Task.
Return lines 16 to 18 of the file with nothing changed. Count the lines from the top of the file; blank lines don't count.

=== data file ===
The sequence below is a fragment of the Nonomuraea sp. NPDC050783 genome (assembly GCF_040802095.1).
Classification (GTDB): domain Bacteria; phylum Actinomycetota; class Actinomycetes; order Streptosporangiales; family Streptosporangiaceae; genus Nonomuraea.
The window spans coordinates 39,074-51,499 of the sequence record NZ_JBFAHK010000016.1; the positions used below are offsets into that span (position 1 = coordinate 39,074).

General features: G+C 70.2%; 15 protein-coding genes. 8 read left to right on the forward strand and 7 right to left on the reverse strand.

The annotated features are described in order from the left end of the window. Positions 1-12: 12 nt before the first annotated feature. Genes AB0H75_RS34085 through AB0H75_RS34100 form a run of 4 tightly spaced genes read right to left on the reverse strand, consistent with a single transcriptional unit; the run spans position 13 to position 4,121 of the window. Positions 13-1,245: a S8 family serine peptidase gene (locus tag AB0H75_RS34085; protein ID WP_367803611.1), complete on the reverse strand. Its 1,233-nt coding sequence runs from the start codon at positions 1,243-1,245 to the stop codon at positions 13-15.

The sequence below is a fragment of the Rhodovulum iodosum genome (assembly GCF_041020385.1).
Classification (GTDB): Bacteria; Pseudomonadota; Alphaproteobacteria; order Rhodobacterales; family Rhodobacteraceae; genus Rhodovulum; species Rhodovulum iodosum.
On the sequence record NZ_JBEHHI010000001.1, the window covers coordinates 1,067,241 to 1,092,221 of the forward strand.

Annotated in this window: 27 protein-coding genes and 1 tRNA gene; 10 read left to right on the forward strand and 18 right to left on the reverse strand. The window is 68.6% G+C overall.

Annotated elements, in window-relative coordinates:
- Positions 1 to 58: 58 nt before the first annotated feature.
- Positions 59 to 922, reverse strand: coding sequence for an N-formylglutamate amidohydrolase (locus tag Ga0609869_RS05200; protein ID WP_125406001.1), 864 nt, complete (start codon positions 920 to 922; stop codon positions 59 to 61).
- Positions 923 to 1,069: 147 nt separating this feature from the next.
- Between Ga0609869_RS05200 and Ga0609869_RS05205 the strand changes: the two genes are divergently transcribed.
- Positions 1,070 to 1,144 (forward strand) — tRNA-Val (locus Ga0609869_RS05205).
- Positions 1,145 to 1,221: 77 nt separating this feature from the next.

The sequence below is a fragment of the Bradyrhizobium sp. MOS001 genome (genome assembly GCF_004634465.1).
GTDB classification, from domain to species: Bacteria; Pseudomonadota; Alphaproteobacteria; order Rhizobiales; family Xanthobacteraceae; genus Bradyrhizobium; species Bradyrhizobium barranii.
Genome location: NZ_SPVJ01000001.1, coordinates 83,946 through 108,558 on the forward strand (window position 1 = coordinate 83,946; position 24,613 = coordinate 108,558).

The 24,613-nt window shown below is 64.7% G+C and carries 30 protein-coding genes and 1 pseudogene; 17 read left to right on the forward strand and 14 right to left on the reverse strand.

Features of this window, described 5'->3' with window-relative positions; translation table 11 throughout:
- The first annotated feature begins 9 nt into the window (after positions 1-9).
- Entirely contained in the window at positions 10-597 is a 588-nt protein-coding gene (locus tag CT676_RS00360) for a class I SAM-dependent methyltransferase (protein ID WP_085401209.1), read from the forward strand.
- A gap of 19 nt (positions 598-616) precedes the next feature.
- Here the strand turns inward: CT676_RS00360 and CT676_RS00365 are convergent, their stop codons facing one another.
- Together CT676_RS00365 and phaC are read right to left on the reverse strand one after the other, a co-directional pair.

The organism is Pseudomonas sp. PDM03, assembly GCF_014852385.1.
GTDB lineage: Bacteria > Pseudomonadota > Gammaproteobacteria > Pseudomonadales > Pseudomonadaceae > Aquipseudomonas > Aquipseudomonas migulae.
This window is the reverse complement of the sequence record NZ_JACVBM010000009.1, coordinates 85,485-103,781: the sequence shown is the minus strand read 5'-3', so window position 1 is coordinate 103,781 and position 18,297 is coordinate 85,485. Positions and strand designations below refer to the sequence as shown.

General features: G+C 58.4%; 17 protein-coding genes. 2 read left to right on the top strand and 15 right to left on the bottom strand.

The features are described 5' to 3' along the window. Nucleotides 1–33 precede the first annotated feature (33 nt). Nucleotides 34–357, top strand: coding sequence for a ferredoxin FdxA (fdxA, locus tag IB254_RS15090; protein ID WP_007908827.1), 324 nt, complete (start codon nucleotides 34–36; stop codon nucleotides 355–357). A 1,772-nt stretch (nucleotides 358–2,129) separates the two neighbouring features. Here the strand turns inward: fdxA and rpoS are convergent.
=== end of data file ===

- Positions 1,145 to 1,221: 77 nt separating this feature from the next.

The sequence below is a fragment of the Bradyrhizobium sp. MOS001 genome (genome assembly GCF_004634465.1).
GTDB classification, from domain to species: Bacteria; Pseudomonadota; Alphaproteobacteria; order Rhizobiales; family Xanthobacteraceae; genus Bradyrhizobium; species Bradyrhizobium barranii.